Too much Game of Thrones and not enough cartoons.
When I describe the arrow to a therapist I see for EMDR (Eye Motioning Desensitization and Reprocessing), his eyes roll unconsciously. Dr. Ben and I have an honest and supportive relationship, one where I’m honest and he tries not to let me know that I’m the weirdest patient he’s ever known. He’s not always successful.
We’ve been working together on a long-term project. I came in with PTSD (Post-Traumatic-Stress-
Pain isn’t easy for me to remember. There are events that I know happened, but they don’t give a “zing” response. I see them as having occurred in a vacuum. In fact, when I think of them I hear the white noise drone of a machine operating. I am convinced that to heal I must feel or remember feeling the pain that I experienced. With this type of therapy that wouldn’t be the objective. EMDR is about taking what isn’t working in a life and reshaping how someone thinks about the why that something isn’t working. In relation to the pain I have a belief that if a tribe member must suffer evisceration, I would be the best candidate to take that on. As I discuss this with Dr. Ben he is attempting to hide his horror as he comments.
“Yeah. Like Mel Gibson in Braveheart.”
“Why do you think you would be the ‘right’ person to be eviscerated?”
As usual when Dr. Ben repeats my words I see the outrageous nature of what they convey.
“Not necessarily ‘right’ but ‘better suited’.”
Even that sounds like something no one should ever say out loud. I keep going to try to bring clarity.
“Look. We both know that I’ve had my share of pain. I know I’m not the only person who has ever experienced pain. But at this point, I see that in some ways being able to handle pain is a mad skill. It didn’t break me and I don’t see it ever breaking me in the future. So if someone is going to be eviscerated, why not have it be a person who could handle it?”
“How about no one gets eviscerated.”
When I laugh it again highlights how weird I am. When the session ends I’ve remembered a few more occurrences when the vacuum noise is primary and whatever pain that I experienced is non-existent. At home, I remember something else the medium said in regards to the arrow in my heart
“When people come to see you for bodywork, you help them heal. Do for yourself what you do for your clients.”
This isn’t an original concept to me. When I have experienced a muscle cramp or had difficulty with lung congestion, I use the techniques I learned from excellent teachers on my body. The same facial and energetic pulls that I feel on clients I can feel on myself. A decade ago I first learned about my “broken heart chakra” from an aura reader and yet I never thought to use the tools in my toolbox to heal my heart. I set to do what I’ve never done.
Both hands over my heart I sit and wait until the tissue shows me what it knows. The intrinsic motion of a heart (apart from the rhythmic beat), is a diagonal motion from the midline to the left lower quadrant of the ribcage. It is generally a slow, methodical and repetitive track that is easily followed. Mine presents instead laterally, left to right, with no downward motion. I wait for it to change. After five minutes there is a gradual shift to the desired motion, another five and my heart is moving normally.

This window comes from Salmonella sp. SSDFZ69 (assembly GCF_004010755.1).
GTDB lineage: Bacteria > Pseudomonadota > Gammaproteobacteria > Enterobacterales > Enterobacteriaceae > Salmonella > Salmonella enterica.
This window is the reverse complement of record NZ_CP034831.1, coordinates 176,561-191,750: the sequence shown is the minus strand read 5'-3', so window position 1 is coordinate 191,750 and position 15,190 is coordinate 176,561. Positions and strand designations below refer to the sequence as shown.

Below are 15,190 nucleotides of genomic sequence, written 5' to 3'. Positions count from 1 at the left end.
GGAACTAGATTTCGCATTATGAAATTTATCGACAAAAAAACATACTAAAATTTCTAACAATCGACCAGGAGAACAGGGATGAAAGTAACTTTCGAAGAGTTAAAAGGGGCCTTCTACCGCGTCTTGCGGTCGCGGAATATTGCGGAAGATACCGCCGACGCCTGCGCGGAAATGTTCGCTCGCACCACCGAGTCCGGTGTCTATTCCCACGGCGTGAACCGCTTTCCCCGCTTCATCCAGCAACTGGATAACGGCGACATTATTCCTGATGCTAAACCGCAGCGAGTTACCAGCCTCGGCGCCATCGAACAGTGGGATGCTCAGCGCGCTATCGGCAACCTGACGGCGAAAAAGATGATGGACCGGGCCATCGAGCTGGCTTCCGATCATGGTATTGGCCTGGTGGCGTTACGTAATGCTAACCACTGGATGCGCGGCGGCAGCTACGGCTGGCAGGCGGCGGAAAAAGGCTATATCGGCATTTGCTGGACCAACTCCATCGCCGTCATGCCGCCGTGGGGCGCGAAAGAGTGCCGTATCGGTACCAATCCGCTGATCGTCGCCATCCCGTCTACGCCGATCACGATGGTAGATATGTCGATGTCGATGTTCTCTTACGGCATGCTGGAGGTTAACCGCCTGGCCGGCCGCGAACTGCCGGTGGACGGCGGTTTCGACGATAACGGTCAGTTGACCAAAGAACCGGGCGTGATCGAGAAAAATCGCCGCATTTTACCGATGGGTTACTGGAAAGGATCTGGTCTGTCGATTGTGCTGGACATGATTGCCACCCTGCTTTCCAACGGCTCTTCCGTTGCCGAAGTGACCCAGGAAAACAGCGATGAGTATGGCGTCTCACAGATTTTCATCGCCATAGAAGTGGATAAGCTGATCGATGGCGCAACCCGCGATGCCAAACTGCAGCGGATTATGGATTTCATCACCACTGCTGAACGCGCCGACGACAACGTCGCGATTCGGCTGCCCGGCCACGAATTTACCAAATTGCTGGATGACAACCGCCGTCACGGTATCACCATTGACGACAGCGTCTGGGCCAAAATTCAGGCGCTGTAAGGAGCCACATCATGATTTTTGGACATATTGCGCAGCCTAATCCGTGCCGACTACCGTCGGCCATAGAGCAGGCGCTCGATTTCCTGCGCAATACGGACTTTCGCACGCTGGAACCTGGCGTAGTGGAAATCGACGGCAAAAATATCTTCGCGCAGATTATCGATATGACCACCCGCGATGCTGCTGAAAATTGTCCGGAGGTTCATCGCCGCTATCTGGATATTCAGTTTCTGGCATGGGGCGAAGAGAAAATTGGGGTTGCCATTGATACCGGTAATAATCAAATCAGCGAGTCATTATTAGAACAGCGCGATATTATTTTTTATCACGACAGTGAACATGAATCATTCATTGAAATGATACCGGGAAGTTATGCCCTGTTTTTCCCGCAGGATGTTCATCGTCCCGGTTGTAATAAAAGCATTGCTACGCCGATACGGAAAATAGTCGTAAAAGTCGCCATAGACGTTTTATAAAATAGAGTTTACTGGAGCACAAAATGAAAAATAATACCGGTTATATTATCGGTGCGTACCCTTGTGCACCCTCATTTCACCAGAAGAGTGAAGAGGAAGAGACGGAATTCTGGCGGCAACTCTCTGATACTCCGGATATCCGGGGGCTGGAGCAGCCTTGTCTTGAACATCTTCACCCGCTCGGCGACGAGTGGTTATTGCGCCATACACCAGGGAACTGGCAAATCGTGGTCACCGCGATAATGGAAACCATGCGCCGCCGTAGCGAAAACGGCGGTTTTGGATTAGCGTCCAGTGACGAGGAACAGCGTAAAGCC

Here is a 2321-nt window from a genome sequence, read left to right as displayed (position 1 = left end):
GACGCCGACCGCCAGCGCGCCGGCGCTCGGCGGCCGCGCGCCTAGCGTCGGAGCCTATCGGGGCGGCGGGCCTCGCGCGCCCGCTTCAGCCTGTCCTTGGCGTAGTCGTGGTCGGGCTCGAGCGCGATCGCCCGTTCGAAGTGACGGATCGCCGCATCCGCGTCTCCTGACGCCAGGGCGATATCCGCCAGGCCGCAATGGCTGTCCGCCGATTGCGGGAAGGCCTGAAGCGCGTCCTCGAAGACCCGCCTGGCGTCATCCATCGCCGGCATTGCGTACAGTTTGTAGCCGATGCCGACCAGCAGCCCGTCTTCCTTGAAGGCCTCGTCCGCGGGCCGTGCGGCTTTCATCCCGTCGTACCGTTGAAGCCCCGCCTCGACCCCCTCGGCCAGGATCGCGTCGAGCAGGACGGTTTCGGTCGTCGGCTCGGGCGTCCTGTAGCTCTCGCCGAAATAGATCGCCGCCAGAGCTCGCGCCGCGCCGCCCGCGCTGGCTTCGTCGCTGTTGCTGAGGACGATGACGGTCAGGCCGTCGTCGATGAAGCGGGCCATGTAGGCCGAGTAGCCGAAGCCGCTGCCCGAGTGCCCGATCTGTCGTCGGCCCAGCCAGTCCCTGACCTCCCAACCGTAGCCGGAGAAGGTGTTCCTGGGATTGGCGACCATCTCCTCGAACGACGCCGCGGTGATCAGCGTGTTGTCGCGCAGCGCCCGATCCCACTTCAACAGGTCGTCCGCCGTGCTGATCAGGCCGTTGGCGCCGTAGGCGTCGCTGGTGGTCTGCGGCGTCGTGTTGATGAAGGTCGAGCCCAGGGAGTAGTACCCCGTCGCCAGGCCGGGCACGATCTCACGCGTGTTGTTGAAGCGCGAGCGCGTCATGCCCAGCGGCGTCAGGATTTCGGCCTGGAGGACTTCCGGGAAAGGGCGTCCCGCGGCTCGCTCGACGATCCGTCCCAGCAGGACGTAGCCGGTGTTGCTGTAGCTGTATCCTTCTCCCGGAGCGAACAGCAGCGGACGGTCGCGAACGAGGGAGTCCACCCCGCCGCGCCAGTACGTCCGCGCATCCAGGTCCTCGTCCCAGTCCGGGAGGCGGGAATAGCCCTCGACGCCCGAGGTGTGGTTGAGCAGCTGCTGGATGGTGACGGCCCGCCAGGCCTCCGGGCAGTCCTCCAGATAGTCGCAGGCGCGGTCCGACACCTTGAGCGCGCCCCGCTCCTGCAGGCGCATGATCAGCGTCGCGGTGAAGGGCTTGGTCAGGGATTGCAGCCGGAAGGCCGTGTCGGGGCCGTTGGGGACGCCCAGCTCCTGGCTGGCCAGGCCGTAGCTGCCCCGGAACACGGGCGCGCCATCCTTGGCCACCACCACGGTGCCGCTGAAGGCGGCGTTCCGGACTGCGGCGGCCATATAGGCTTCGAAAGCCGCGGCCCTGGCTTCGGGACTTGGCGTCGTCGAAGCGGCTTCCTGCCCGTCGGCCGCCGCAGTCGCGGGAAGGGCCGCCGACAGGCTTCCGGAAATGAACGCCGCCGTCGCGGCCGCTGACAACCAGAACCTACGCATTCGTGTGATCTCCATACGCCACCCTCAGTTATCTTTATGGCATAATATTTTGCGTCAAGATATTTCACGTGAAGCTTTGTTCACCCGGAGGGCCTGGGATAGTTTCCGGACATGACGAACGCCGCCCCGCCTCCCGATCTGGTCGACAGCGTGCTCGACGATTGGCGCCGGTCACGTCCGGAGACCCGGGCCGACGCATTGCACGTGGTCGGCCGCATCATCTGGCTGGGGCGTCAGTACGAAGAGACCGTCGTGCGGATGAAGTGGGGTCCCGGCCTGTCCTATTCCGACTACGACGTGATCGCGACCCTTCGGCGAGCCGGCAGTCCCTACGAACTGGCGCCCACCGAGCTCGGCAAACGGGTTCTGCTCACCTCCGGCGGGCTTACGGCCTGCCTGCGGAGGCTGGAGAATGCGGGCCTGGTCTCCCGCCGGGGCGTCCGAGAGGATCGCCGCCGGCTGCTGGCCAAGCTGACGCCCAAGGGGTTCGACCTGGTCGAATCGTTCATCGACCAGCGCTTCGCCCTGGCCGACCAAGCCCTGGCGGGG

Wow. That was easy-peasy.
Figuring that there is most definitely an energetic element to the arrow in my heart, I meditate on filling the hole an arrow would create with light and love. As a mostly rational person for most of my life, I tend to smirk when doing things that would make most rational people smirk or freak. Dusting off my hands I let the matter go.
At the next Dr. Ben session I have an interesting reaction to an old event. The vacuum sound disappears and I feel a swish of a vibration that rides from my belly and up my spine, a snake slithering from the past. It isn’t a new sensation. If I were to think of a time that I badly stubbed my toe or smacked my elbow, this same feeling would arrive spontaneously. Dr. Ben and I aren’t sure what it means and the appointment ends.
A day later my left shoulder girdle front to back is in pain. It begins as an “Oh I must’ve slept wrong” quickly escalating to “A buffalo tunneled in with the arrow and has now come out the other side.” Bending down causes a swift intake of breath as pain echoes throughout the area. I wear ice as an accessory for most of three days. Throughout that time more memories come up with a slither of snakes. After a conversation about pain and how releasing it doesn’t carry what would be the expected reward, but instead the betterment of a human life and subsequently the lives of all people; the pain fades like a wave tucking back into the ocean.
What I thought I needed had happened but not as anyone would’ve expected. Most people would imagine that to access pain that has never been witnessed means feeling it as it happened in the moment that it happened. Shocking, excruciating, and filled with tears and horror, like when Mel Gibson’s intestines were slowly wrenched from his body in Braveheart. But that isn’t how our bodies or our minds work. We’re not a replay of a movie.
We heal from the inside out.
Over the decades, while I’ve been engaged in other aspects of healing, my heart has been solidifying around old wounds. Scar tissue formed as a protective measure to keep me upright. The arrow marked the spot, as a divining rod to where I would need to place my hands. The stages I went through were,
See things as they were.
Breathe life into them so they become real.
Go to the source where hurt rests.
And finally, at long last, heal.